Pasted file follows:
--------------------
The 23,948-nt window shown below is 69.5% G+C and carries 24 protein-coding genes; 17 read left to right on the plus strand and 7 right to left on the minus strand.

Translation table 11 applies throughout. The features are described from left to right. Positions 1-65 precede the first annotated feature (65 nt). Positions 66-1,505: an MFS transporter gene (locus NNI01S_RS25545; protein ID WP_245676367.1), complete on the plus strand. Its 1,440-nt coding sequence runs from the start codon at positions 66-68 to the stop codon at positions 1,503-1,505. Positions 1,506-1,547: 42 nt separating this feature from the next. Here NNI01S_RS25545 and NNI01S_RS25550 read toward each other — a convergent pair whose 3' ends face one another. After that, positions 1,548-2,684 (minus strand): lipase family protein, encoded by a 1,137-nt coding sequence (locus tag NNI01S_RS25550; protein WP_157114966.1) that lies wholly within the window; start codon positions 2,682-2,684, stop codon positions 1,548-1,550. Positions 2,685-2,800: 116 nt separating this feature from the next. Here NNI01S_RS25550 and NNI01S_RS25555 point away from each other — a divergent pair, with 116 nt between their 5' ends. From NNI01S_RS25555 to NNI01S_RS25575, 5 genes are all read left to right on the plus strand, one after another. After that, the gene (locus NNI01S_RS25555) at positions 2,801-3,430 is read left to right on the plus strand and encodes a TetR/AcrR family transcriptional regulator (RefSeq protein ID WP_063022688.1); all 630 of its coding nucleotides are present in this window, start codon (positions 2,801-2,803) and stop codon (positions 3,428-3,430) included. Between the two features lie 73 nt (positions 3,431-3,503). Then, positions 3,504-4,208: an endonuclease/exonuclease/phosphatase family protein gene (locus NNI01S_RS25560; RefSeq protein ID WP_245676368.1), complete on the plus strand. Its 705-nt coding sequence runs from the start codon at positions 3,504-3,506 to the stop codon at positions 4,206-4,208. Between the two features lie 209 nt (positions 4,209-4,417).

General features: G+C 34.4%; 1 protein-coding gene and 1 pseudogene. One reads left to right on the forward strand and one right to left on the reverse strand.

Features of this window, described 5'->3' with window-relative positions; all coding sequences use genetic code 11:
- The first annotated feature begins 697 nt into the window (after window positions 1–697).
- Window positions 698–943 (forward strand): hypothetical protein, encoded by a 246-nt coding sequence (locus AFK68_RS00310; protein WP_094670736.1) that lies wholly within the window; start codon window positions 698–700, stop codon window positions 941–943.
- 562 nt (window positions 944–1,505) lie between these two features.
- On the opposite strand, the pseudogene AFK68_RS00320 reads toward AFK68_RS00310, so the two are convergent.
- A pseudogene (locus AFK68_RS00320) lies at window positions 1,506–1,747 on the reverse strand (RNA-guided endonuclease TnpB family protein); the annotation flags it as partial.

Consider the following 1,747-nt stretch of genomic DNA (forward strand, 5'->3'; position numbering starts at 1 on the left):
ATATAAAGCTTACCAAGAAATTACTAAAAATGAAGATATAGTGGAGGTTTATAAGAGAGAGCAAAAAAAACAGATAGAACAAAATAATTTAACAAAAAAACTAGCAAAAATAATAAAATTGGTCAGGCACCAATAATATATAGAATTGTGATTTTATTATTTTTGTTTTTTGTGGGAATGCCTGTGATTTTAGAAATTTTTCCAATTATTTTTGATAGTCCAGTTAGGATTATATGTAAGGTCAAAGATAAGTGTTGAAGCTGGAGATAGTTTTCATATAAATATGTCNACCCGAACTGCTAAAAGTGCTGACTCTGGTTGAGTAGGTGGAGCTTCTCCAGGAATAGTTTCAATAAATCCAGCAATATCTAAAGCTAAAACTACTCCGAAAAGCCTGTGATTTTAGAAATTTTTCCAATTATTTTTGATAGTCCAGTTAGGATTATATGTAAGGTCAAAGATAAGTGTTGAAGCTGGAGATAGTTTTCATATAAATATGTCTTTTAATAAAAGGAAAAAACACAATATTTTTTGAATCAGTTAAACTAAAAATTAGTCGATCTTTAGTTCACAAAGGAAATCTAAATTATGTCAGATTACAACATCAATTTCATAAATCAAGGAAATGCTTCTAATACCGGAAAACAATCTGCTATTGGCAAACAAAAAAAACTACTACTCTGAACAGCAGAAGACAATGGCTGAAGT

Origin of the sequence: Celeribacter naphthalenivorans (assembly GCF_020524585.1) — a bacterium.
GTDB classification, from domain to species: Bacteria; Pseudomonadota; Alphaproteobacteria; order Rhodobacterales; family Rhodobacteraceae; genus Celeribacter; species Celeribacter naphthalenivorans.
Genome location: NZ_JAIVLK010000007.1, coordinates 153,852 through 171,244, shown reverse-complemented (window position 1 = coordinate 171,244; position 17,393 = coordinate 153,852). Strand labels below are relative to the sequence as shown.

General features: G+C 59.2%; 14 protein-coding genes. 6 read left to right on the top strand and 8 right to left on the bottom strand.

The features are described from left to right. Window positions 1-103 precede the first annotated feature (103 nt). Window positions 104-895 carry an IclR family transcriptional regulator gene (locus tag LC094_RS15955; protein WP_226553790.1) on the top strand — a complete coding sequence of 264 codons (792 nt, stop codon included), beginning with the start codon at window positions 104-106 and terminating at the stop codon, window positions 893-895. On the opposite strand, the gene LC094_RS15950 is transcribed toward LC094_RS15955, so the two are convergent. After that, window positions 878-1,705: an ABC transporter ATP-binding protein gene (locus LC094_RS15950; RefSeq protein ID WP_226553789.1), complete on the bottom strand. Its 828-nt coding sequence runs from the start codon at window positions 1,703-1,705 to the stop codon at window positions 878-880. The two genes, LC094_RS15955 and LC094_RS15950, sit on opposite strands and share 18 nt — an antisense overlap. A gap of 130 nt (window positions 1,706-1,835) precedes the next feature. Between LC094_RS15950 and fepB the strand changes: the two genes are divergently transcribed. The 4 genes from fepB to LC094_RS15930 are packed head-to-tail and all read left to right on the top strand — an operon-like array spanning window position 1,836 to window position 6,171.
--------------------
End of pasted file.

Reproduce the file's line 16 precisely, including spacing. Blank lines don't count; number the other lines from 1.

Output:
The features are described from left to right. Window positions 1-103 precede the first annotated feature (103 nt). Window positions 104-895 carry an IclR family transcriptional regulator gene (locus tag LC094_RS15955; protein WP_226553790.1) on the top strand — a complete coding sequence of 264 codons (792 nt, stop codon included), beginning with the start codon at window positions 104-106 and terminating at the stop codon, window positions 893-895. On the opposite strand, the gene LC094_RS15950 is transcribed toward LC094_RS15955, so the two are convergent. After that, window positions 878-1,705: an ABC transporter ATP-binding protein gene (locus LC094_RS15950; RefSeq protein ID WP_226553789.1), complete on the bottom strand. Its 828-nt coding sequence runs from the start codon at window positions 1,703-1,705 to the stop codon at window positions 878-880. The two genes, LC094_RS15955 and LC094_RS15950, sit on opposite strands and share 18 nt — an antisense overlap. A gap of 130 nt (window positions 1,706-1,835) precedes the next feature. Between LC094_RS15950 and fepB the strand changes: the two genes are divergently transcribed. The 4 genes from fepB to LC094_RS15930 are packed head-to-tail and all read left to right on the top strand — an operon-like array spanning window position 1,836 to window position 6,171.